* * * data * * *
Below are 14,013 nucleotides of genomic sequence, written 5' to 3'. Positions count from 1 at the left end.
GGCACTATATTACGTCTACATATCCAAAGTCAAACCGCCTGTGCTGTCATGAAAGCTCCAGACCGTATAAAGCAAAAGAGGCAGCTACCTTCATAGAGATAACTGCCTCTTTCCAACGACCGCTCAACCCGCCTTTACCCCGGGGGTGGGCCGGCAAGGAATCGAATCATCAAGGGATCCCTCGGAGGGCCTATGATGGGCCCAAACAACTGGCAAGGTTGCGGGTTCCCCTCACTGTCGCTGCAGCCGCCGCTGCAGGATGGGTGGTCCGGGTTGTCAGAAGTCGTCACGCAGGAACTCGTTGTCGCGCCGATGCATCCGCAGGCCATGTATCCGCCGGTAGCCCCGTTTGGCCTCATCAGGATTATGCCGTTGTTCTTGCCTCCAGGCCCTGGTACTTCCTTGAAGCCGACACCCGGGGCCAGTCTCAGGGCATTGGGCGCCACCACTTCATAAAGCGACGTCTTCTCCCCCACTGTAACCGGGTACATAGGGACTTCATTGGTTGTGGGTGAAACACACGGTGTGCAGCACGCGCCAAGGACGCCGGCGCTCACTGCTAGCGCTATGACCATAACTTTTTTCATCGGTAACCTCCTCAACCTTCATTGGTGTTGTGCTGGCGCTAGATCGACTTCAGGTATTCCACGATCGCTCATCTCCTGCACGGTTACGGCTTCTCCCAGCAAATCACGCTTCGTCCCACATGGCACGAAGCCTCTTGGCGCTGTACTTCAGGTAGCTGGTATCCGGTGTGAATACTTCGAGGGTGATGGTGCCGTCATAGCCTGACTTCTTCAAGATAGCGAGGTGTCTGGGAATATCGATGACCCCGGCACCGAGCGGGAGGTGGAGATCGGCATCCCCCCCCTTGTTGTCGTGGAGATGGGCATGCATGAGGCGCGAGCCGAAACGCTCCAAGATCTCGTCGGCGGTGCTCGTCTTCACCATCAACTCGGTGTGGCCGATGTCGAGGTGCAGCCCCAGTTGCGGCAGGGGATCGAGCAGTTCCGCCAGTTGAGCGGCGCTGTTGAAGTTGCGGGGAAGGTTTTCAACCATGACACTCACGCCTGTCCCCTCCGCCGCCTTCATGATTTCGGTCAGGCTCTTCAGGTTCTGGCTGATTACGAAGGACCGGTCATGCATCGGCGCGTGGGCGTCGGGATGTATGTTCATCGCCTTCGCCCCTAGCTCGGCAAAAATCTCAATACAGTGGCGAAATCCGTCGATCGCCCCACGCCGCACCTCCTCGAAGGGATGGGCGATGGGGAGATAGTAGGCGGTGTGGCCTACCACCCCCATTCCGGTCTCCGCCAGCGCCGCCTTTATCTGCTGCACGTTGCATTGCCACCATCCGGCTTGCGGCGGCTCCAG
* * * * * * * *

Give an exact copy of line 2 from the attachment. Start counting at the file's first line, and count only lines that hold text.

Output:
GGCACTATATTACGTCTACATATCCAAAGTCAAACCGCCTGTGCTGTCATGAAAGCTCCAGACCGTATAAAGCAAAAGAGGCAGCTACCTTCATAGAGATAACTGCCTCTTTCCAACGACCGCTCAACCCGCCTTTACCCCGGGGGTGGGCCGGCAAGGAATCGAATCATCAAGGGATCCCTCGGAGGGCCTATGATGGGCCCAAACAACTGGCAAGGTTGCGGGTTCCCCTCACTGTCGCTGCAGCCGCCGCTGCAGGATGGGTGGTCCGGGTTGTCAGAAGTCGTCACGCAGGAACTCGTTGTCGCGCCGATGCATCCGCAGGCCATGTATCCGCCGGTAGCCCCGTTTGGCCTCATCAGGATTATGCCGTTGTTCTTGCCTCCAGGCCCTGGTACTTCCTTGAAGCCGACACCCGGGGCCAGTCTCAGGGCATTGGGCGCCACCACTTCATAAAGCGACGTCTTCTCCCCCACTGTAACCGGGTACATAGGGACTTCATTGGTTGTGGGTGAAACACACGGTGTGCAGCACGCGCCAAGGACGCCGGCGCTCACTGCTAGCGCTATGACCATAACTTTTTTCATCGGTAACCTCCTCAACCTTCATTGGTGTTGTGCTGGCGCTAGATCGACTTCAGGTATTCCACGATCGCTCATCTCCTGCACGGTTACGGCTTCTCCCAGCAAATCACGCTTCGTCCCACATGGCACGAAGCCTCTTGGCGCTGTACTTCAGGTAGCTGGTATCCGGTGTGAATACTTCGAGGGTGATGGTGCCGTCATAGCCTGACTTCTTCAAGATAGCGAGGTGTCTGGGAATATCGATGACCCCGGCACCGAGCGGGAGGTGGAGATCGGCATCCCCCCCCTTGTTGTCGTGGAGATGGGCATGCATGAGGCGCGAGCCGAAACGCTCCAAGATCTCGTCGGCGGTGCTCGTCTTCACCATCAACTCGGTGTGGCCGATGTCGAGGTGCAGCCCCAGTTGCGGCAGGGGATCGAGCAGTTCCGCCAGTTGAGCGGCGCTGTTGAAGTTGCGGGGAAGGTTTTCAACCATGACACTCACGCCTGTCCCCTCCGCCGCCTTCATGATTTCGGTCAGGCTCTTCAGGTTCTGGCTGATTACGAAGGACCGGTCATGCATCGGCGCGTGGGCGTCGGGATGTATGTTCATCGCCTTCGCCCCTAGCTCGGCAAAAATCTCAATACAGTGGCGAAATCCGTCGATCGCCCCACGCCGCACCTCCTCGAAGGGATGGGCGATGGGGAGATAGTAGGCGGTGTGGCCTACCACCCCCATTCCGGTCTCCGCCAGCGCCGCCTTTATCTGCTGCACGTTGCATTGCCACCATCCGGCTTGCGGCGGCTCCAG